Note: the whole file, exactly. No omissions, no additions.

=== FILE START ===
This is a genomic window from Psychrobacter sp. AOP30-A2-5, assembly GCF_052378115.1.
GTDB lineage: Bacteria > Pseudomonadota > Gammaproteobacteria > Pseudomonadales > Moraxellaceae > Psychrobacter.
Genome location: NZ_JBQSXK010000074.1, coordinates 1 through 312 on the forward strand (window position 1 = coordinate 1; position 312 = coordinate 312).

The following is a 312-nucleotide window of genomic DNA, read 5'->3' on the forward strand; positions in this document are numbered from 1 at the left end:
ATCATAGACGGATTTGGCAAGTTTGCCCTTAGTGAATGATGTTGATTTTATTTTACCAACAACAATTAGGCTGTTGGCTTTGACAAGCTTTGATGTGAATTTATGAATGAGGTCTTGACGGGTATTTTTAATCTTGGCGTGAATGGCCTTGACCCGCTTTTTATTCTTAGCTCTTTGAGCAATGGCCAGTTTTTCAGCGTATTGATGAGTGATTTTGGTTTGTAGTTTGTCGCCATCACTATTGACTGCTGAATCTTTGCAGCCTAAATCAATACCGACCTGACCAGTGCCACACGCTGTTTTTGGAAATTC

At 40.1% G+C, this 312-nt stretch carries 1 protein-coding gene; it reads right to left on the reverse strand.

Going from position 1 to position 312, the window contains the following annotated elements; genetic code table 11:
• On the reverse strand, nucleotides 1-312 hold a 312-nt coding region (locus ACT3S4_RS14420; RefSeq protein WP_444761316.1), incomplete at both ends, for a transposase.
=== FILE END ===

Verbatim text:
This is a genomic window from Psychrobacter sp. AOP30-A2-5, assembly GCF_052378115.1.
GTDB lineage: Bacteria > Pseudomonadota > Gammaproteobacteria > Pseudomonadales > Moraxellaceae > Psychrobacter.
Genome location: NZ_JBQSXK010000074.1, coordinates 1 through 312 on the forward strand (window position 1 = coordinate 1; position 312 = coordinate 312).

The following is a 312-nucleotide window of genomic DNA, read 5'->3' on the forward strand; positions in this document are numbered from 1 at the left end:
ATCATAGACGGATTTGGCAAGTTTGCCCTTAGTGAATGATGTTGATTTTATTTTACCAACAACAATTAGGCTGTTGGCTTTGACAAGCTTTGATGTGAATTTATGAATGAGGTCTTGACGGGTATTTTTAATCTTGGCGTGAATGGCCTTGACCCGCTTTTTATTCTTAGCTCTTTGAGCAATGGCCAGTTTTTCAGCGTATTGATGAGTGATTTTGGTTTGTAGTTTGTCGCCATCACTATTGACTGCTGAATCTTTGCAGCCTAAATCAATACCGACCTGACCAGTGCCACACGCTGTTTTTGGAAATTC

At 40.1% G+C, this 312-nt stretch carries 1 protein-coding gene; it reads right to left on the reverse strand.

Going from position 1 to position 312, the window contains the following annotated elements; genetic code table 11:
• On the reverse strand, nucleotides 1-312 hold a 312-nt coding region (locus ACT3S4_RS14420; RefSeq protein WP_444761316.1), incomplete at both ends, for a transposase.